Scientists – and parents – have long wondered why we don’t remember anything that happened before age 3. As all parents know, no matter how momentous an event is in a toddler’s life, the memory soon drifts away and within months there isn’t even a wisp of it left.
Now a new study shows that “infantile amnesia” may be due to the rapid growth of nerve cells in the hippocampus, the brain region responsible for filing new experiences into long-term memory. The study was presented Friday at the annual meeting of the Canadian Association for Neuroscience.
While youngsters do seem to remember important events for a short time after they occur, they lose these memories as time goes by, says study co-author Paul Frankland, a senior scientist at the Hospital for Sick Children in Toronto.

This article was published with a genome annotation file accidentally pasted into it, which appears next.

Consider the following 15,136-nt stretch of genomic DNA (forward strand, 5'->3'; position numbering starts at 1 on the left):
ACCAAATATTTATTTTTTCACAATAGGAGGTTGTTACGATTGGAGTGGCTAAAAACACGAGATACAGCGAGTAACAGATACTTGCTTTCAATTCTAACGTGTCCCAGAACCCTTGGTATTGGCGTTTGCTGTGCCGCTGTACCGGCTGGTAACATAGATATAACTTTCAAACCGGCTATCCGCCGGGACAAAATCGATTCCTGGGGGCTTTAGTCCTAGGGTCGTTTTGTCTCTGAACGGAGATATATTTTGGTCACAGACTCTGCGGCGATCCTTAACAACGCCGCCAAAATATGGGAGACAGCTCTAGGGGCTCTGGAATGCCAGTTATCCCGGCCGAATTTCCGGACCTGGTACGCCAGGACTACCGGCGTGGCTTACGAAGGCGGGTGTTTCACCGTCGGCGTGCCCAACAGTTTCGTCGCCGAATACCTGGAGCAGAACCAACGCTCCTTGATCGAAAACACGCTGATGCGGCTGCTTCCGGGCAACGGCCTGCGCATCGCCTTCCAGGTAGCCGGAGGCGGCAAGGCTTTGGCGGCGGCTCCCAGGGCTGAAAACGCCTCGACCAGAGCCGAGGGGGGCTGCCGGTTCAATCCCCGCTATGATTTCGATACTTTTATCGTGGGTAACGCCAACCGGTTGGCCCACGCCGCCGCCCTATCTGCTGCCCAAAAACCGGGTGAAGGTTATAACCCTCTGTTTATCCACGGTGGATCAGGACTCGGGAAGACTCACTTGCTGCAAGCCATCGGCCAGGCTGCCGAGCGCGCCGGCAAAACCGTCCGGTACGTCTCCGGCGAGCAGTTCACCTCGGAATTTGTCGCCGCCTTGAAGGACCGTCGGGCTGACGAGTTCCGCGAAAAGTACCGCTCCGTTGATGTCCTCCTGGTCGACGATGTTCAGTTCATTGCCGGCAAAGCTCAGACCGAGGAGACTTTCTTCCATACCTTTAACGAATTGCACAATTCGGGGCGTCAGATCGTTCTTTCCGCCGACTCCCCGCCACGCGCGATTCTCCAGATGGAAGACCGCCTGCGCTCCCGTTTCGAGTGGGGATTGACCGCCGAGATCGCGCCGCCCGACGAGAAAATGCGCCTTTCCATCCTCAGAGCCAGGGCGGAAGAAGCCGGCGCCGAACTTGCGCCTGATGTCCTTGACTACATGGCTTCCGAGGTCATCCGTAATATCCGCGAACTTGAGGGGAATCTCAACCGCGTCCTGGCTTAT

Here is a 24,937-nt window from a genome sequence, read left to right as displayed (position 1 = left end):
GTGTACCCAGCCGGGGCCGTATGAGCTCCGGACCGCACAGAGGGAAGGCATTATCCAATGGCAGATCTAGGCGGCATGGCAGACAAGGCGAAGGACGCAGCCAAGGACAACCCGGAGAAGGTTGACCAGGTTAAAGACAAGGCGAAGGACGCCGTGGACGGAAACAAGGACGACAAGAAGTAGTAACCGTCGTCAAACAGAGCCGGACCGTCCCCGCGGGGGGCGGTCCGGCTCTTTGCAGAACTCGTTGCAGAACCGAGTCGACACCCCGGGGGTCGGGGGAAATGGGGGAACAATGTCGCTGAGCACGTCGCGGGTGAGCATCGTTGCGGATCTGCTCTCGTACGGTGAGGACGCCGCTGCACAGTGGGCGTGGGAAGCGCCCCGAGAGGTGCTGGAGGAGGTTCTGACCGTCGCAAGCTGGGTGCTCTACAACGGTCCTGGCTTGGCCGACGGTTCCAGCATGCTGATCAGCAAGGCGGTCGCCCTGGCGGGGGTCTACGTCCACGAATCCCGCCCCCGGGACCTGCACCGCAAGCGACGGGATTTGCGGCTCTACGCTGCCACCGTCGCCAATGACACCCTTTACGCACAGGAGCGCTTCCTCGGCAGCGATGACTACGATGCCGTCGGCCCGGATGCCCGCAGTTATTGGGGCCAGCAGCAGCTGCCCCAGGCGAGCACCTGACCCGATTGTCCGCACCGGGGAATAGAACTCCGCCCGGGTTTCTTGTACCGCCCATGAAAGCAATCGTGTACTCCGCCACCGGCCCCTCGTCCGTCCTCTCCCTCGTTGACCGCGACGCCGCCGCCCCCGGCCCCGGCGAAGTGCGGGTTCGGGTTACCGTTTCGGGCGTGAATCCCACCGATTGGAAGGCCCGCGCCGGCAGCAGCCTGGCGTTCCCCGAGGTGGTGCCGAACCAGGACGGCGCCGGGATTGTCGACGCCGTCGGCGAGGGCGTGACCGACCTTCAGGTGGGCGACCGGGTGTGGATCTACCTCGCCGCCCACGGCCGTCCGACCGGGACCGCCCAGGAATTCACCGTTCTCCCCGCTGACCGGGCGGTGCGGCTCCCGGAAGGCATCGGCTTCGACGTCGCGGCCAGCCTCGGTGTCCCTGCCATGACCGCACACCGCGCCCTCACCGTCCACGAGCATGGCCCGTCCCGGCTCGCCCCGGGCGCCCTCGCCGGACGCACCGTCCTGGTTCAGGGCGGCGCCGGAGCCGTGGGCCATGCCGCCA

“They can’t form stable memories of what happens in the first few years,” Frankland says. “I have a daughter who is 4 years old and because we were working on this study, I would always ask her questions about her memories of places we visited 2, 3 months ago. It’s clear that she can form memories with quite some detail. But four years from now she won’t remember anything.”…
I discovered I have some false memories of riding a bicycle in a driveway. The memory came from watching a movie of the event years later when I was older.